This post first appeared on Care2.com.
Twenty-six years ago the definition of feral cats wasn’t part of the national consciousness in the United States. Today, hundreds of nonprofit organizations across the country are managing feral cat colonies using the Trap-Neuter-Return (TNR) method of control. Among them is Donna Moussa who runs the TNR program for Save the Animals Rescue Team II (STARTII) in Bergen County, NJ. Moussa got involved with the program after following a mother cat and her kitten into a neighbor’s backyard where she discovered more than 40 ferals lounging around the pool and hanging out in flower pots.
“I thought I would trap these cats and have them spayed and neutered and that would take care of the problem,” Moussa said. “Little did I know there were thousands of feral cats living in communities all over the county.”
Twelve years later Moussa and her team have trapped more than 3,000 feral cats, transported them to the spay/neuter clinic, and cared for them during recovery before returning them to their colonies. Feral cat advocates nationwide hail this method as the most humane way of managing colonies. According to numerous scientific studies—many conducted while monitoring feral cat colonies on college campuses—TNR improves the lives of cats, improves the relationship between feral cats and the people who live near them and over time decreases the number of cats in a colony.
Sometimes Moussa’s TNR Group traps friendly cats like this pair Lenny and Squiggly who were abandoned in a park. They were placed into a loving home.
TNR Programs Cannot Operate Without Community Help
Moussa agrees that TNR is the way to go when it comes to helping feral cats. Many of the colonies her group started with have now disappeared because the cats lived out their lives without reproducing. But Moussa said that TNR groups cannot manage colonies without the help and support of the local community. For example, trappers learn about colonies when alerted by homeowners or commercial property owners who took the initiative to reach out to the groups for help. Often these callers have been feeding the cats for a while and become alarmed at how quickly the colony is growing. According to Spay USA, by spaying and neutering just one male and one female cat, an estimated more than 2,000 unwanted births can be prevented in just four years—and more than two million in eight years!
Trappers like Moussa can only help bring down these numbers if property owners become partners in the effort. That includes donating money to help defray the cost of spay/neuter programs, accepting the cats back to the property and agreeing to provide them with shelter and food for the rest of their lives. These caretakers also become monitors, alerting the trappers if new cats show up at the feeding stations.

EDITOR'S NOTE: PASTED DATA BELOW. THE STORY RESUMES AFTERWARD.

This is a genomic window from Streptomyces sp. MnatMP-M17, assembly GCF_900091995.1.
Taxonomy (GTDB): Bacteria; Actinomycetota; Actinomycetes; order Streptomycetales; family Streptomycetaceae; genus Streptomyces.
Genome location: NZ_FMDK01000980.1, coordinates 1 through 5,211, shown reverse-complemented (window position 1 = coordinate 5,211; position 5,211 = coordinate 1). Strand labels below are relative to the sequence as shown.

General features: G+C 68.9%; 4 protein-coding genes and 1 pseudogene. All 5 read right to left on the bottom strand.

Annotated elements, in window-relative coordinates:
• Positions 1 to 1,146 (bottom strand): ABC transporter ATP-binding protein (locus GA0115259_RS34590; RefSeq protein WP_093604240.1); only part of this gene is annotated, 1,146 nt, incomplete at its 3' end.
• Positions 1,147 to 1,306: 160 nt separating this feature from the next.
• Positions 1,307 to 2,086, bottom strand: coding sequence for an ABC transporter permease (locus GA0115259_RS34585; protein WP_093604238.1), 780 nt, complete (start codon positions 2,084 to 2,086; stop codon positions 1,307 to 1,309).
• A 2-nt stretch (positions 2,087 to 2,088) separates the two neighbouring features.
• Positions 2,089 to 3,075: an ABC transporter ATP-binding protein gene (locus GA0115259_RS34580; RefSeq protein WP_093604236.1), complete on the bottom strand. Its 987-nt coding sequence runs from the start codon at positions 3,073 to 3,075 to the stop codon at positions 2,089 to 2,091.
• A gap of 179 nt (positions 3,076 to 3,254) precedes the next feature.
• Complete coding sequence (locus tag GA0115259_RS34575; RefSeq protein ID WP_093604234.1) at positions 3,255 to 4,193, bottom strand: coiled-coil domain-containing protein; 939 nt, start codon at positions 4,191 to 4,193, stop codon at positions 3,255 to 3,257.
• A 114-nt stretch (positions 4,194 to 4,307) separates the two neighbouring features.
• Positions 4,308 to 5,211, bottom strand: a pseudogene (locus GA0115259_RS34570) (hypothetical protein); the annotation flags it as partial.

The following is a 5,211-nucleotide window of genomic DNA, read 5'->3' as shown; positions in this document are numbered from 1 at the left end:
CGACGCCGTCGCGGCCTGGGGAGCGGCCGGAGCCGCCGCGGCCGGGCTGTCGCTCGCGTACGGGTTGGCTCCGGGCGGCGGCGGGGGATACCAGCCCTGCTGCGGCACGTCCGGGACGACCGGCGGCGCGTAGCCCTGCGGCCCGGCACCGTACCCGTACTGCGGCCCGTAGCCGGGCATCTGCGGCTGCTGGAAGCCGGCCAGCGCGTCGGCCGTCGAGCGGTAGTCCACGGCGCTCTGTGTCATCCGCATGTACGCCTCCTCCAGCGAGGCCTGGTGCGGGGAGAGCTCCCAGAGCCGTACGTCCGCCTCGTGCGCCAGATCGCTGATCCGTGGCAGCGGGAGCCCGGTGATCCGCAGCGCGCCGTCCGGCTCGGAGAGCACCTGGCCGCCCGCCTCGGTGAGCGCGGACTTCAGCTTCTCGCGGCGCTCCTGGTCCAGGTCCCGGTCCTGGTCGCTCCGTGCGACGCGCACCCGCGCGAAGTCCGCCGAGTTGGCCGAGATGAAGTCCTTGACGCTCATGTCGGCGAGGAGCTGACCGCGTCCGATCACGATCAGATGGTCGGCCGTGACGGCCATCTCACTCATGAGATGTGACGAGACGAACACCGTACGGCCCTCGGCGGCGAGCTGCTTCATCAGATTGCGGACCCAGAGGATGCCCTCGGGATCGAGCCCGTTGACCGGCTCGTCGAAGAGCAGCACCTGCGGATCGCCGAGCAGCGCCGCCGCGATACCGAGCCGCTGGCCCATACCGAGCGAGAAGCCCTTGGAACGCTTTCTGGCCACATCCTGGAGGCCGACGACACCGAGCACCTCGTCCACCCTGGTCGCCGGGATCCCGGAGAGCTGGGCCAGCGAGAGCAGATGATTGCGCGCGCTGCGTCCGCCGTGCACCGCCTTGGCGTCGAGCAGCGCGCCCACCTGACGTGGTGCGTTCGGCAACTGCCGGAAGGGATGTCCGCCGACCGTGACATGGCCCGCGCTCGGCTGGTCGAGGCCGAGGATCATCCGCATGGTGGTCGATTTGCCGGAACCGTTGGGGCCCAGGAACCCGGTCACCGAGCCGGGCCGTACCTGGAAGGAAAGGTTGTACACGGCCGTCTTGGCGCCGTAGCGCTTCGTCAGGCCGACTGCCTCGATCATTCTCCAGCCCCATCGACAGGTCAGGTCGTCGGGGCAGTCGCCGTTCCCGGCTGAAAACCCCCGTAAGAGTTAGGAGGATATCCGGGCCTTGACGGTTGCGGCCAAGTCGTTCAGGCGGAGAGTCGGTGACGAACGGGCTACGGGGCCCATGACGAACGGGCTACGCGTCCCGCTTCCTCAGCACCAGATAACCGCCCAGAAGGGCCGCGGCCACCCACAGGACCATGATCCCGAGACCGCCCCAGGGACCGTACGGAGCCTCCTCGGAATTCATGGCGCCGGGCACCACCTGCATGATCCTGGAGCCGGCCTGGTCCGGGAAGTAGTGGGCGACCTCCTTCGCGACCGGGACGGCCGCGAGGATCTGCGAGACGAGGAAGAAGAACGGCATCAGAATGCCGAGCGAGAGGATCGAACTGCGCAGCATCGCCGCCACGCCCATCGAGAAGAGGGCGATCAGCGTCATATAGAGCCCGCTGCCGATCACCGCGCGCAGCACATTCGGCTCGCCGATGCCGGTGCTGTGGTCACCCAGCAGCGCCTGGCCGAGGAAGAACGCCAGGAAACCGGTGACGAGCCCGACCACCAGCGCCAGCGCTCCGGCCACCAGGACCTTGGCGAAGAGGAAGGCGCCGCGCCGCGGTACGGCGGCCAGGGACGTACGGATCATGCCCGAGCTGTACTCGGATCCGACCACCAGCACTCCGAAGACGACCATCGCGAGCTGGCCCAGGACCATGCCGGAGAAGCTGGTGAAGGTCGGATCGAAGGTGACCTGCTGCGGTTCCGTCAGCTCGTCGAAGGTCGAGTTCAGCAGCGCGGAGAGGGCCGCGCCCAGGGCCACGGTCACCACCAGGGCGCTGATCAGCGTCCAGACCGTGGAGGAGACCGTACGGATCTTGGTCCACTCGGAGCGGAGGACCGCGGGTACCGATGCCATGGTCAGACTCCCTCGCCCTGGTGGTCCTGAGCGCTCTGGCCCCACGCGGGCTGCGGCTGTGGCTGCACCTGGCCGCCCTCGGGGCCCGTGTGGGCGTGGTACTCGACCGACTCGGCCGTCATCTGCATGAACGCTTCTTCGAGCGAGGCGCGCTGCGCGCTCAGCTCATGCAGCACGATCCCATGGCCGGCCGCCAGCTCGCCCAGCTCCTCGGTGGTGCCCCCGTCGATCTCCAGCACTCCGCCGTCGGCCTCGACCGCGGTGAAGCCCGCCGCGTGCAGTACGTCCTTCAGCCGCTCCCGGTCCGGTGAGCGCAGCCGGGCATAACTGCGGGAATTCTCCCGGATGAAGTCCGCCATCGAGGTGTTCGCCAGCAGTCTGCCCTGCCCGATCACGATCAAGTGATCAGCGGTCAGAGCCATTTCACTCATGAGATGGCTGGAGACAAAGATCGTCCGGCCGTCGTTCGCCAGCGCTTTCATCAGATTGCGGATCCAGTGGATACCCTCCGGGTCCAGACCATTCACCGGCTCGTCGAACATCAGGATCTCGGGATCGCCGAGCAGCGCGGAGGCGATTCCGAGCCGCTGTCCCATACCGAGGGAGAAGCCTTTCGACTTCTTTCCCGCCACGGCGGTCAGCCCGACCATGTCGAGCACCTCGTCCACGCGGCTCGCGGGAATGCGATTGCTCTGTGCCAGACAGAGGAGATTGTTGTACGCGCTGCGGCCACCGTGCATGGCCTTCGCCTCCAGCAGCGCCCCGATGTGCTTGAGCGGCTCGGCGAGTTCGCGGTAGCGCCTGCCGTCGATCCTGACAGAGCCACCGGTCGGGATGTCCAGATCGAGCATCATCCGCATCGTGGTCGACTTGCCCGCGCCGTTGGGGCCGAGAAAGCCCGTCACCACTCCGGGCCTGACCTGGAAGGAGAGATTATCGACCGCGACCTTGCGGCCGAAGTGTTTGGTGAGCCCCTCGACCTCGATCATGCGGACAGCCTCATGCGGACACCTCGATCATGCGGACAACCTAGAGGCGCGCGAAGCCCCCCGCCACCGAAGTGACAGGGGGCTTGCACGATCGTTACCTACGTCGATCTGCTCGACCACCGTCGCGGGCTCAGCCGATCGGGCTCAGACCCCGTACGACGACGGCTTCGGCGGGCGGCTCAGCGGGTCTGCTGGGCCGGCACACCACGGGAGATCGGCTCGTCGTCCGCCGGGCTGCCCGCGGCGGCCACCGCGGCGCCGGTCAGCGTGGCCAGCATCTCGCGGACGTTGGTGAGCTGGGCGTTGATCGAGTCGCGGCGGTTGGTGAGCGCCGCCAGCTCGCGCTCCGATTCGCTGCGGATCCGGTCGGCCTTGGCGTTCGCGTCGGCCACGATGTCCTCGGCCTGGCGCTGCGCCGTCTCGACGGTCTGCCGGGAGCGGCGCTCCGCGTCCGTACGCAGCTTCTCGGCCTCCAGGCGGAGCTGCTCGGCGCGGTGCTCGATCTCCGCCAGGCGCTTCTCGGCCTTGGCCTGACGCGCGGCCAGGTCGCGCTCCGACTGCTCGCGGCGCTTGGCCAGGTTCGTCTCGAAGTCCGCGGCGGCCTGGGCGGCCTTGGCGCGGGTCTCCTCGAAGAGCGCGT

Amazingly, in all of the years that Moussa has worked with feral colonies, nobody has ever asked if they could help with the trapping. Amazingly, in all of the years that Moussa has worked with feral colonies, nobody has ever asked if they could help with the trapping.
“It’s a time commitment because trappers also handle transportation to the spay/neuter clinic, recovery care and the return of the cats to their colonies,” Moussa said. “We welcome help and are happy to train new volunteers.”
Here are more tips on how to help feral cats
- Raise money or build and place shelters for feral cats.
- Foster and help socialize kittens while rescue groups work to find them homes.
- Run food drives to help feral cat colony caretakers who normally pay for cat food out of their own pockets.
- Provide space in a garage or basement where crated feral cats can safely recover from spay or neuter surgery before being returned to their colonies.
- Make sure your own family cat is spayed or neutered and that kittens that are too young for surgery are not allowed to escape from the home.
- Well-meaning family members who feed feral or stray cats without having them trapped and fixed need to understand that they are adding to the overpopulation problem.
If you’re seeking help and guidance in managing feral colonies in your community, The Humane Society of the United States has compiled a comprehensive list of groups and organizations working with feral cats across the US and Canada.
Allied Cat Allies offers helpful tips on everything from managing feral cat colonies to caring for orphaned kittens to building cat shelters.